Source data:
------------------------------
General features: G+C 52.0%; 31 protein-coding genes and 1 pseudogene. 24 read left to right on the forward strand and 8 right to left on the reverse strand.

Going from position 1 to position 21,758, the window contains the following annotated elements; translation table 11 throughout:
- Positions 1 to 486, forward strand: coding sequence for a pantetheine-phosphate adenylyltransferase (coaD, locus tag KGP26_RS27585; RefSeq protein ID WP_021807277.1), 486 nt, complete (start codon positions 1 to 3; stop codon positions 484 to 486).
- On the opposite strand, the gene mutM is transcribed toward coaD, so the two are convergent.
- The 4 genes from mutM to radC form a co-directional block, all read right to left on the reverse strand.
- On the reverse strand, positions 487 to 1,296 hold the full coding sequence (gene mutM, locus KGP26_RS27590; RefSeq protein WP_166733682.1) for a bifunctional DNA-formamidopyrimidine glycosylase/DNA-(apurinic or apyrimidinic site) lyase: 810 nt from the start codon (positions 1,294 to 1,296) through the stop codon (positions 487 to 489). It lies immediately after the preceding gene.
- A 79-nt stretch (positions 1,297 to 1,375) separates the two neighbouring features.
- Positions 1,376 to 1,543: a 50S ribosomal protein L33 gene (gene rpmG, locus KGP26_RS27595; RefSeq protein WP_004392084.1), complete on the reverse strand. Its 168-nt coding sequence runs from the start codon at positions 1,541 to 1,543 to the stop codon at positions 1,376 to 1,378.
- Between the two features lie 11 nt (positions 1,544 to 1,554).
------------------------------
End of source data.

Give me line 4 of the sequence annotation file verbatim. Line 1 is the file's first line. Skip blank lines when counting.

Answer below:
- On the opposite strand, the gene mutM is transcribed toward coaD, so the two are convergent.